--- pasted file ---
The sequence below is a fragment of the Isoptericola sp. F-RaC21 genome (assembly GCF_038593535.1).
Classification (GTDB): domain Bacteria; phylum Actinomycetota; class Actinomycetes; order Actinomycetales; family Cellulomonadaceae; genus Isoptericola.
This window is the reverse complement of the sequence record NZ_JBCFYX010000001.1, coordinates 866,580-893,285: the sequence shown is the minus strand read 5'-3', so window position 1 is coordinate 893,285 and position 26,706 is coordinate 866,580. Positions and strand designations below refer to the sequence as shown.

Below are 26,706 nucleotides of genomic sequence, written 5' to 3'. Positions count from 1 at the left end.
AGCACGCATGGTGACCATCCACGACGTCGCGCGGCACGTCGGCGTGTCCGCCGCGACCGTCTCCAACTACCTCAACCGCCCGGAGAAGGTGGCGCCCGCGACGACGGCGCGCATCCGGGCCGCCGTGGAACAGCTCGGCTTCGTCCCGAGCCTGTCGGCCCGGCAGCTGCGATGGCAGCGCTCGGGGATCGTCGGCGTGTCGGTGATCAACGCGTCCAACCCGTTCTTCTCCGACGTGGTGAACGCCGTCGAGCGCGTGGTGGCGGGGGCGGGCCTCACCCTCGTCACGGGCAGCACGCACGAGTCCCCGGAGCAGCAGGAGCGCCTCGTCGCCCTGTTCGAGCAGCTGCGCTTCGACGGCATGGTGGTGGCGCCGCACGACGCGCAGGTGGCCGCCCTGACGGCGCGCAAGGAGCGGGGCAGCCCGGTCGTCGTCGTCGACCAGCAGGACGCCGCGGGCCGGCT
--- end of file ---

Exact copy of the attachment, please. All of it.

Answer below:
The sequence below is a fragment of the Isoptericola sp. F-RaC21 genome (assembly GCF_038593535.1).
Classification (GTDB): domain Bacteria; phylum Actinomycetota; class Actinomycetes; order Actinomycetales; family Cellulomonadaceae; genus Isoptericola.
This window is the reverse complement of the sequence record NZ_JBCFYX010000001.1, coordinates 866,580-893,285: the sequence shown is the minus strand read 5'-3', so window position 1 is coordinate 893,285 and position 26,706 is coordinate 866,580. Positions and strand designations below refer to the sequence as shown.

Below are 26,706 nucleotides of genomic sequence, written 5' to 3'. Positions count from 1 at the left end.
AGCACGCATGGTGACCATCCACGACGTCGCGCGGCACGTCGGCGTGTCCGCCGCGACCGTCTCCAACTACCTCAACCGCCCGGAGAAGGTGGCGCCCGCGACGACGGCGCGCATCCGGGCCGCCGTGGAACAGCTCGGCTTCGTCCCGAGCCTGTCGGCCCGGCAGCTGCGATGGCAGCGCTCGGGGATCGTCGGCGTGTCGGTGATCAACGCGTCCAACCCGTTCTTCTCCGACGTGGTGAACGCCGTCGAGCGCGTGGTGGCGGGGGCGGGCCTCACCCTCGTCACGGGCAGCACGCACGAGTCCCCGGAGCAGCAGGAGCGCCTCGTCGCCCTGTTCGAGCAGCTGCGCTTCGACGGCATGGTGGTGGCGCCGCACGACGCGCAGGTGGCCGCCCTGACGGCGCGCAAGGAGCGGGGCAGCCCGGTCGTCGTCGTCGACCAGCAGGACGCCGCGGGCCGGCT